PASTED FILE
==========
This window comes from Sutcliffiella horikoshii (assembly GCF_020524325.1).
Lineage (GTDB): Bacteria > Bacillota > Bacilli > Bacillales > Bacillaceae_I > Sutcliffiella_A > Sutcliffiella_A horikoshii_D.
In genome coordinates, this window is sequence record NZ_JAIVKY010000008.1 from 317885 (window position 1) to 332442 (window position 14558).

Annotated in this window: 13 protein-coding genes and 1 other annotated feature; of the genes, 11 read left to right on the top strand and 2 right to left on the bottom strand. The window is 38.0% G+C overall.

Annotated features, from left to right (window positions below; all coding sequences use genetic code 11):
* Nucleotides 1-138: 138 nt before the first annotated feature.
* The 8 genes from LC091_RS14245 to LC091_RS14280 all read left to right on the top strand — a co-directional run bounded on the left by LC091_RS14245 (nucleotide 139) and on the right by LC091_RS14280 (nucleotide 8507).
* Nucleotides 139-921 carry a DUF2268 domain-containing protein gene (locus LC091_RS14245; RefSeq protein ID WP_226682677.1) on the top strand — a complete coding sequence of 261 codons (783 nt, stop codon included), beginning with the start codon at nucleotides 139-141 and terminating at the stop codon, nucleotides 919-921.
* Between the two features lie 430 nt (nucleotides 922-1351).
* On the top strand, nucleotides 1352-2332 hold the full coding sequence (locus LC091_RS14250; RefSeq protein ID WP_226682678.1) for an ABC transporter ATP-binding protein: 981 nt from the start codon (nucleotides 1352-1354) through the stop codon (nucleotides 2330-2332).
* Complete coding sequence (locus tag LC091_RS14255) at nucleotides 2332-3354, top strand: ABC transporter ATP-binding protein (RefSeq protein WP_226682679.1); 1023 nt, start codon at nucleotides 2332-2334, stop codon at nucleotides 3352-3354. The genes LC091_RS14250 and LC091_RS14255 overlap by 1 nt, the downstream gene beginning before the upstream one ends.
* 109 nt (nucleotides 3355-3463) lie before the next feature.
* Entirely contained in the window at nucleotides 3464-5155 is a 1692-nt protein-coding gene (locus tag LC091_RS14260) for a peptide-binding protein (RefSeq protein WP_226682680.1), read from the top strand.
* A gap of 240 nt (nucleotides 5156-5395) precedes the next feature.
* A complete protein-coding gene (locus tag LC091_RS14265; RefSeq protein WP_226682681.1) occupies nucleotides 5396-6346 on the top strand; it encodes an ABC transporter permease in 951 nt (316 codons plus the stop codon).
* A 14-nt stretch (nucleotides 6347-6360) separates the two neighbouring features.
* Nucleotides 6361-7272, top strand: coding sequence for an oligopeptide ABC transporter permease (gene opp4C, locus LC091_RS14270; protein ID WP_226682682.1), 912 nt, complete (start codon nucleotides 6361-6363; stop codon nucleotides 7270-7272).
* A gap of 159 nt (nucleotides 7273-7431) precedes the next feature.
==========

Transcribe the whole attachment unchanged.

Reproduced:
This window comes from Sutcliffiella horikoshii (assembly GCF_020524325.1).
Lineage (GTDB): Bacteria > Bacillota > Bacilli > Bacillales > Bacillaceae_I > Sutcliffiella_A > Sutcliffiella_A horikoshii_D.
In genome coordinates, this window is sequence record NZ_JAIVKY010000008.1 from 317885 (window position 1) to 332442 (window position 14558).

Annotated in this window: 13 protein-coding genes and 1 other annotated feature; of the genes, 11 read left to right on the top strand and 2 right to left on the bottom strand. The window is 38.0% G+C overall.

Annotated features, from left to right (window positions below; all coding sequences use genetic code 11):
* Nucleotides 1-138: 138 nt before the first annotated feature.
* The 8 genes from LC091_RS14245 to LC091_RS14280 all read left to right on the top strand — a co-directional run bounded on the left by LC091_RS14245 (nucleotide 139) and on the right by LC091_RS14280 (nucleotide 8507).
* Nucleotides 139-921 carry a DUF2268 domain-containing protein gene (locus LC091_RS14245; RefSeq protein ID WP_226682677.1) on the top strand — a complete coding sequence of 261 codons (783 nt, stop codon included), beginning with the start codon at nucleotides 139-141 and terminating at the stop codon, nucleotides 919-921.
* Between the two features lie 430 nt (nucleotides 922-1351).
* On the top strand, nucleotides 1352-2332 hold the full coding sequence (locus LC091_RS14250; RefSeq protein ID WP_226682678.1) for an ABC transporter ATP-binding protein: 981 nt from the start codon (nucleotides 1352-1354) through the stop codon (nucleotides 2330-2332).
* Complete coding sequence (locus tag LC091_RS14255) at nucleotides 2332-3354, top strand: ABC transporter ATP-binding protein (RefSeq protein WP_226682679.1); 1023 nt, start codon at nucleotides 2332-2334, stop codon at nucleotides 3352-3354. The genes LC091_RS14250 and LC091_RS14255 overlap by 1 nt, the downstream gene beginning before the upstream one ends.
* 109 nt (nucleotides 3355-3463) lie before the next feature.
* Entirely contained in the window at nucleotides 3464-5155 is a 1692-nt protein-coding gene (locus tag LC091_RS14260) for a peptide-binding protein (RefSeq protein WP_226682680.1), read from the top strand.
* A gap of 240 nt (nucleotides 5156-5395) precedes the next feature.
* A complete protein-coding gene (locus tag LC091_RS14265; RefSeq protein WP_226682681.1) occupies nucleotides 5396-6346 on the top strand; it encodes an ABC transporter permease in 951 nt (316 codons plus the stop codon).
* A 14-nt stretch (nucleotides 6347-6360) separates the two neighbouring features.
* Nucleotides 6361-7272, top strand: coding sequence for an oligopeptide ABC transporter permease (gene opp4C, locus LC091_RS14270; protein ID WP_226682682.1), 912 nt, complete (start codon nucleotides 6361-6363; stop codon nucleotides 7270-7272).
* A gap of 159 nt (nucleotides 7273-7431) precedes the next feature.